5 On the next day their rulers and elders and scribes gathered together in Jerusalem, 6 with Annas the high priest and Caiaphas and John and Alexander, and all who were of the high-priestly family. 7 And when they had set them in the midst, they inquired, “By what power or by what name did you do this?” 8 Then Peter, filled with the Holy Spirit, said to them, “Rulers of the people and elders, 9 if we are being examined today concerning a good deed done to a crippled man, by what means this man has been healed, 10 let it be known to all of you and to all the people of Israel that by the name of Jesus Christ of Nazareth, whom you crucified, whom God raised from the dead—by him this man is standing before you well. 11 This Jesus is the stone that was rejected by you, the builders, which has become the cornerstone. 12 And there is salvation in no one else, for there is no other name under heaven given among men by which we must be saved.” – Acts 4:5-12 ESV
Peter and John have been arrested by the Jewish council or Sanhedrin. This official, governmental group served as both the senate and supreme court of the Jews. It was presided over by the high priest and contained 70 men who were either Sadducees or Pharisees. The high priest and the majority of the members of the council were Sadducees, who were from the more aristocratic cast, and represented the more orthodox point of view, while the Pharisees were considered lay leaders who were of a more liberal bent theologically. Peter and John would have been fully aware of who it was who had arrested them and the kind of trouble they could be in. According to the Mosaic Law, the Sanhedrin had the right to question them regarding their activities in Solomon’s Portico the previous day. They had performed a sign, a healing of the lame man. They had also had used this sign as an opportunity to teach the people. According to Deuteronomy 13:1-5, there were official instructions regarding such cases.
1 “Suppose there are prophets among you or those who dream dreams about the future, and they promise you signs or miracles, 2 and the predicted signs or miracles occur. If they then say, ‘Come, let us worship other gods’—gods you have not known before— 3 do not listen to them. The Lord your God is testing you to see if you truly love him with all your heart and soul. 4 Serve only the Lord your God and fear him alone. Obey his commands, listen to his voice, and cling to him. 5 The false prophets or visionaries who try to lead you astray must be put to death, for they encourage rebellion against the Lord your God, who redeemed you from slavery and brought you out of the land of Egypt. Since they try to lead you astray from the way the Lord your God commanded you to live, you must put them to death. In this way you will purge the evil from among you.”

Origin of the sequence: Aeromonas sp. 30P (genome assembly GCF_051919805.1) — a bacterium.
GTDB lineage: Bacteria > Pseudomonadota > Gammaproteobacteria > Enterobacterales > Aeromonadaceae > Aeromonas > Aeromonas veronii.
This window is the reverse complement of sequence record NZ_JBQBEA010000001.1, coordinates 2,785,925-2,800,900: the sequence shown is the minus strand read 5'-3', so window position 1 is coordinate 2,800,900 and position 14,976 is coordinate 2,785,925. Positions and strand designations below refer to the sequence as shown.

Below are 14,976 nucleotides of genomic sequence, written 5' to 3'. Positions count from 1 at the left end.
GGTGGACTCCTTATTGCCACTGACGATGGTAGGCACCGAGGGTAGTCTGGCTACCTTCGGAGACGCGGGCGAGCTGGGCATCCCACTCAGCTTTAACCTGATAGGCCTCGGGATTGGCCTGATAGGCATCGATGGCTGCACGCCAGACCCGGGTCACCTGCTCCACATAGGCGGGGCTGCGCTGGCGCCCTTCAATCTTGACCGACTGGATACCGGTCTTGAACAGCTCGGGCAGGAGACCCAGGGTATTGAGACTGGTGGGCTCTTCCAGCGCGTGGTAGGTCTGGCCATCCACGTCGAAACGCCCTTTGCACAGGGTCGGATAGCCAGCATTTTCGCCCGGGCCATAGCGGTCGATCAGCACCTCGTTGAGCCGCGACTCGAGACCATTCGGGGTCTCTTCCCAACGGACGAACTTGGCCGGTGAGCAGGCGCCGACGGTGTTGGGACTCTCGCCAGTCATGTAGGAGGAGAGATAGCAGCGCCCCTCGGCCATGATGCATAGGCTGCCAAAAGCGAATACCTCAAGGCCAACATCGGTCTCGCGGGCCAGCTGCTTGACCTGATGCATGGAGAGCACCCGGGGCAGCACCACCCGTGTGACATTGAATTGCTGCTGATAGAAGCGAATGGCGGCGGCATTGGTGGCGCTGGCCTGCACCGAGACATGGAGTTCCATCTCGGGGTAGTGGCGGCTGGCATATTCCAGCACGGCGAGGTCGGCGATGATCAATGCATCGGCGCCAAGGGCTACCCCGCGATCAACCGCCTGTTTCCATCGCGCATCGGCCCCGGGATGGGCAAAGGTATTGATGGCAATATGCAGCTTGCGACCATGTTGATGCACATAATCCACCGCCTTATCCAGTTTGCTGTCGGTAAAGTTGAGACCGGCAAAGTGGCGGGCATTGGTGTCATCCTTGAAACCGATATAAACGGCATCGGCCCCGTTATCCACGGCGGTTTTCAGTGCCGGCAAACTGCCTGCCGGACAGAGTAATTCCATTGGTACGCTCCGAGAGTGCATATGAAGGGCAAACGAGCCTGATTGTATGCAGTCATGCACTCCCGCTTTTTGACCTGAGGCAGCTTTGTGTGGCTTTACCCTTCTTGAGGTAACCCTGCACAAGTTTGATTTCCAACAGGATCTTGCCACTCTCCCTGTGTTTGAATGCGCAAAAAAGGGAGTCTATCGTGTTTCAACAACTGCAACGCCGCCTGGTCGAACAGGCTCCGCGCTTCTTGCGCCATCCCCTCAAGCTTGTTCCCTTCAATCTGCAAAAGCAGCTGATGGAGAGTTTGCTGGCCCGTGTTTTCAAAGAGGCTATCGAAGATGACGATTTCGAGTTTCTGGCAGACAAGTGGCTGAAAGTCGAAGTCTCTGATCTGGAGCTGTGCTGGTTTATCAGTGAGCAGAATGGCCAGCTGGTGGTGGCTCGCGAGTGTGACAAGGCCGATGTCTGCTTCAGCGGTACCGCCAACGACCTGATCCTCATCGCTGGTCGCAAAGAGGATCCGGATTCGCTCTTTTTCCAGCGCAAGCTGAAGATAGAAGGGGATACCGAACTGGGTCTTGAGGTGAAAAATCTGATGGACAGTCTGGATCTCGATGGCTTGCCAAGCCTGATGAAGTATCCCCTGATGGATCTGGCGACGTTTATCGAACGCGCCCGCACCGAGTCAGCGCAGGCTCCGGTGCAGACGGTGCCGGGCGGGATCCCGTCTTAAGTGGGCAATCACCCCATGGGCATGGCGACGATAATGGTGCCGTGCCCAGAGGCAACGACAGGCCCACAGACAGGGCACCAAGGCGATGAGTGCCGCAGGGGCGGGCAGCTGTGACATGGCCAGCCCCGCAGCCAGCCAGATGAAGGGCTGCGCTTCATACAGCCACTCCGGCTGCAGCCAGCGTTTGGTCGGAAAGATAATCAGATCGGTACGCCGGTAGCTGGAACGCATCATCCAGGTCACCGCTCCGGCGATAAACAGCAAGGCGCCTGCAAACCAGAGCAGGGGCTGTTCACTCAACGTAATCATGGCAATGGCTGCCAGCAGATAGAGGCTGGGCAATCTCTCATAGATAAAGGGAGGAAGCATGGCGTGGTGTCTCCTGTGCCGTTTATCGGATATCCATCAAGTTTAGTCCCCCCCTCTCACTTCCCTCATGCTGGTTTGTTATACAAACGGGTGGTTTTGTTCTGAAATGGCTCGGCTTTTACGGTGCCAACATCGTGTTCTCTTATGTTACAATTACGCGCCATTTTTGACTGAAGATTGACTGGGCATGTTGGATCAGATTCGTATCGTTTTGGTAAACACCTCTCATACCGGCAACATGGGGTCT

What Peter and John were on trial for was heresy. There was no question that they had performed a miracle, but they had claimed that they had done it in the name of Jesus.
“Through faith in the name of Jesus, this man was healed—and you know how crippled he was before. Faith in Jesus’ name has healed him before your very eyes.” – Acts 3:16 NLT
And Peter had made it perfectly clear the day before that this Jesus had been the servant of God.
“People of Israel,” he said, “what is so surprising about this? And why stare at us as though we had made this man walk by our own power or godliness? For it is the God of Abraham, Isaac, and Jacob—the God of all our ancestors—who has brought glory to his servant Jesus by doing this.” – Acts 3:12-13 NLT
Not only that, Peter had referred to Jesus as holy and righteous, and of having been raised back to life by God Himself. In doing so, God had confirmed that Jesus was the Messiah.
God was fulfilling what all the prophets had foretold about the Messiah… – Acts 2:18 NLT
As we saw yesterday, there are a number of points found in Peter’s address to the crowd that sat wrong with the Sadducees. First of all, they didn’t believe in the concept of a bodily resurrection. They also rejected the idea of a literal, human Messiah. And then, there was the problem of Peter announcing that Jesus, the very man the Jewish council had conspired to have put to death, was alive. The last thing they needed or wanted was for rumors to spread that Jesus was alive and well. On top of that, the thought of the disciples of Jesus stirring up trouble in their own city, preaching a message of repentance and salvation through this dead man, Jesus, was more than they could take. So, they asked Peter and John, “By what power or by what name did you do this?” This was not the first time the Sanhedrin had been forced to ask this question. The gospels record an encounter that Jesus had with this very same council some time earlier, during His earthly ministry. Jesus had just cleansed the Temple, having turned over the tables of the money changers and those selling pigeons. Matthew records:
14 The blind and the lame came to him in the Temple, and he healed them. 15 The leading priests and the teachers of religious law saw these wonderful miracles and heard even the children in the Temple shouting, “Praise God for the Son of David.” – Matthew 21:14-15 NLT